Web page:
|The hatch typically starts on the lower end of the
Susquehanna River, near Columbia (Lancaster County) and Wrightsville (York County), sometime during the last two weeks in July. The
hatch progresses upriver over several days, or it can happen everywhere at once. The hatch can
be spread out over a 4 week period.
Safety is a big concern when fishing this hatch. If you are wading, as many anglers do, to be
safe you should wear an inflatable life jacket, have felt studded soles, carry a whistle and
flashlight, and don't fish alone. When fishing by boat, the obvious safety concerns come into
play, but fishing is best when water levels are low, so if you are unfamiliar with the water,
extra caution must be shown.
This hatch also occurs on nearby streams, including Yellow Breeches Creek (Cumberland County).
While most often associated with fly-fishing, spin fishers can also fish the white fly hatch.
Techniques and other information for both is provided below.
The best fly-fishing is concentrated in the evening and early night-time hours, from about
8 till 10 PM, sometimes it will go later.
Anglers typically use a 6 or 7 weight fly rod.
There are a multitude of fly patterns that anglers say do the trick. Typically when bugs are
abundant, it really doesn't matter. Cork or foam poppers, small Dhalberg divers and hair bugs
all take fish on top. As do small spinning poppers and stickbaits. Smoke and/or white colored
soft plastic baits take fish when the bugs are hatching. These lures will also take large
channel catfish that line up to eat spent spinners.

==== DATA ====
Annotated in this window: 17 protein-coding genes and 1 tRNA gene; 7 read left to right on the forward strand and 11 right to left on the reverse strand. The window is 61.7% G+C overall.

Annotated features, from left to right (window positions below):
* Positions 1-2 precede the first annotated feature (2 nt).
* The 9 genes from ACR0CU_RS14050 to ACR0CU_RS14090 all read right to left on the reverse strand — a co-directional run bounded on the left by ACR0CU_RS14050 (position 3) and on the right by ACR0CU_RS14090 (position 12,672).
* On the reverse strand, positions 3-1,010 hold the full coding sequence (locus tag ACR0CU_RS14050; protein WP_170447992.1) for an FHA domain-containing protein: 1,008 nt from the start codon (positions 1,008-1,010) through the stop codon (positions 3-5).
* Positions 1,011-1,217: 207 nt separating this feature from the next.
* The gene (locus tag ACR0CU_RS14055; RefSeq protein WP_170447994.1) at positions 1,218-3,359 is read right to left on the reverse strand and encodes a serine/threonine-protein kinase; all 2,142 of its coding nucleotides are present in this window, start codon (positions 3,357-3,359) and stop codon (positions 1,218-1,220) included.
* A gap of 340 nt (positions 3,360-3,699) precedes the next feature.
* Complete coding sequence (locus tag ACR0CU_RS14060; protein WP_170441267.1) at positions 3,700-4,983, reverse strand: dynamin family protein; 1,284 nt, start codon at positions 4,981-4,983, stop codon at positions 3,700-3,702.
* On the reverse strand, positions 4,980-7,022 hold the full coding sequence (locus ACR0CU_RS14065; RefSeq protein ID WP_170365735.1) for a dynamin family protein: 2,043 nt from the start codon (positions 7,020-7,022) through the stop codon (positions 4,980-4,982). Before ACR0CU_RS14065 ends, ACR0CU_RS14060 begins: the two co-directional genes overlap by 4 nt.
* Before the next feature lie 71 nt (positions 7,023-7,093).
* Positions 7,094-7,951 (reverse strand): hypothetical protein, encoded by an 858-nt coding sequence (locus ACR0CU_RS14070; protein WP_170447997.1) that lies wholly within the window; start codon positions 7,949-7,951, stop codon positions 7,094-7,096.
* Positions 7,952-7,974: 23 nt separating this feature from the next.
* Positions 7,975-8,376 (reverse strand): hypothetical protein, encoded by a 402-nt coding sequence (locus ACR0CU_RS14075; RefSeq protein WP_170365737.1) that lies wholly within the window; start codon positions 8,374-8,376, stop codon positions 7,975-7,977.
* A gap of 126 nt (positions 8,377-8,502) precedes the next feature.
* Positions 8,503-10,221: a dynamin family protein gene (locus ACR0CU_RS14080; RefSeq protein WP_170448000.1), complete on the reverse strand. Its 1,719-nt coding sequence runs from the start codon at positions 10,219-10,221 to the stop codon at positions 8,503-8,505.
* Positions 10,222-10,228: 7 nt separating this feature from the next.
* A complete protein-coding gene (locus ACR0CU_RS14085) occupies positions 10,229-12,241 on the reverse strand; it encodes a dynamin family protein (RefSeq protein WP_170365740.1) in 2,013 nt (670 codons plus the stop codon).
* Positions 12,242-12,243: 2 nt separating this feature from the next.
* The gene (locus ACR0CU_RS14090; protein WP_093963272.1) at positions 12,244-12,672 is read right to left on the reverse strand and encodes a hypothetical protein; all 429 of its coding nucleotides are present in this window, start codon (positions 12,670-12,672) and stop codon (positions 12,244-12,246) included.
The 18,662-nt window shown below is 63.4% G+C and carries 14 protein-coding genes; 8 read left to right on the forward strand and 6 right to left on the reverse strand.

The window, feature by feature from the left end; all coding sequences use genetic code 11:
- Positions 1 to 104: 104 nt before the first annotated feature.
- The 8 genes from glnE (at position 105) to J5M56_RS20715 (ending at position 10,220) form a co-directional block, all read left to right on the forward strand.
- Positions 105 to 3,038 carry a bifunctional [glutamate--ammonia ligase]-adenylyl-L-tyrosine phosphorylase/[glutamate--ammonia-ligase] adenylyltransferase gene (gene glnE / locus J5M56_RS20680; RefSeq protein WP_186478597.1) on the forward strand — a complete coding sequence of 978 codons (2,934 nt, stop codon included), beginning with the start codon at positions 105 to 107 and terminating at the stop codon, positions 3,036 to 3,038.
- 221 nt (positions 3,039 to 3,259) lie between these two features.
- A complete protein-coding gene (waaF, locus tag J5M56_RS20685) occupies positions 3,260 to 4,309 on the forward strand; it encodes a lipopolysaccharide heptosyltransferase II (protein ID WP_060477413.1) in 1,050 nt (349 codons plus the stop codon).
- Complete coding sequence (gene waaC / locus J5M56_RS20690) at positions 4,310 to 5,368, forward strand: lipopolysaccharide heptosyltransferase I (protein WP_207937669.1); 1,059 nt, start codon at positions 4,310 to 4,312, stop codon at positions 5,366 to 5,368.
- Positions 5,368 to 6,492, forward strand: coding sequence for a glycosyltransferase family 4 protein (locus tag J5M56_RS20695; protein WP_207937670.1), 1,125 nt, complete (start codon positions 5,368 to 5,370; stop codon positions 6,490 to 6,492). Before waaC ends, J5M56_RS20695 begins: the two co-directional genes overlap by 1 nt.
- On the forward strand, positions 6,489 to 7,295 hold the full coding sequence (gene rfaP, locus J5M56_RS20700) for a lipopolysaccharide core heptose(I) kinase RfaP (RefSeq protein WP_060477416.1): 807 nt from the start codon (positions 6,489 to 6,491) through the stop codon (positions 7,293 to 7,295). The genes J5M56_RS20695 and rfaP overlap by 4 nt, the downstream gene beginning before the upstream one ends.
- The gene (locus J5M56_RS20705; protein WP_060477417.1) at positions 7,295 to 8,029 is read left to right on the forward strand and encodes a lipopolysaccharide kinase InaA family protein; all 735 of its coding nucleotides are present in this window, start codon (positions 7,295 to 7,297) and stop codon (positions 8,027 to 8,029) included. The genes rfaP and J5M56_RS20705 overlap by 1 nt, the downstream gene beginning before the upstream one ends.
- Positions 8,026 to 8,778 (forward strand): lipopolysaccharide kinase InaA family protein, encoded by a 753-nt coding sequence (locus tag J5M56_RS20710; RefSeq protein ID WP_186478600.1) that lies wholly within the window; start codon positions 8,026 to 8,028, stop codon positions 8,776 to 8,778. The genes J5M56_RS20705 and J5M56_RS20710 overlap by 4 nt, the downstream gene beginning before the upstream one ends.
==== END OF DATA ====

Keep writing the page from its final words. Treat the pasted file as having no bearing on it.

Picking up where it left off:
Usually there is a flurry of activity when the bugs swim to the surface and hatch, but the
best fishing is when the spinners fall. Fishing divers and white wulffs work well when they are
taking spinners, try cutting the wings/hackle down if you get refusals. Often the fishing can be
fast and furious, so you may not want to waste time cutting off and tying another fly.
The famed white fly hatch (Ephron lukeon) on the Susquehanna and some tributaries is not just
a great opportunity to catch smallmouth bass and monster catfish on the fly rod. Spin anglers
can throw lures that also imitate this mayfly during its emergence in late July to early August.
Nymphs - The white fly nymph spends most of its life cycle burrowed in the sandy bottom
stretches of the Susquehanna and some tributaries (Yellow Breeches, Swatara Creek). The nymph
will leave its burrow and swim to the surface, the winged adult emerging as the bug reaches the
surface. This usually occurs in the last few hours of daylight. Fish will key in this stage,
holding along current breaks and pouncing on the bug as it swims and drifts toward the surface.
Spin anglers can effectively imitate this stage using several different lures. The ticket is
to match the size and color of the natural. Soft plastics in smoke color and hair jigs in white
and gray are all effective, as long as they no more than 3" in length. The other key to matching
this stage is to fish the lure dead drift, with the current. Black and silver spinner baits will
also catch fish, as long as they are in smaller sizes.
Position yourself along a current seam, quartering your cast upstream into the current. The
jig should be just heavy enough to drift naturally, bouncing occasionally on the bottom. Keep a
tight line and follow the lure on its drift downstream. Rods in the 6' or longer range help keep
line off the water. As the lure reaches its downstream swing, along the current seam, begin a
slow retrieve. Often, when things are hot and heavy, this step isn't necessary, as some fish
grabbed it on the drift!
Another strategy is to cast the lure upstream of a rising fish and swim the lure past where
the fish is holding.
When fish are pouncing on the adults riding the surface at nightfall, small subtle top water
baits are the key. While splashy and flashy baits will catch fish, be prepared to alter your
typical after dark topwater tactics.
Dead drifted stickbaits and other small (again, no larger than 3") topwater or floating baits
can be very effective. Again, quarter upstream and drift down. Put some action on the lure as
you retrieve. Casting just upstream of a rising fish, and dead drifting over it--with a tight
line--can be a very effective tactic.
Just because the bass are focusing on a fly, doesn't mean you have to hang up your spinning
or casting gear.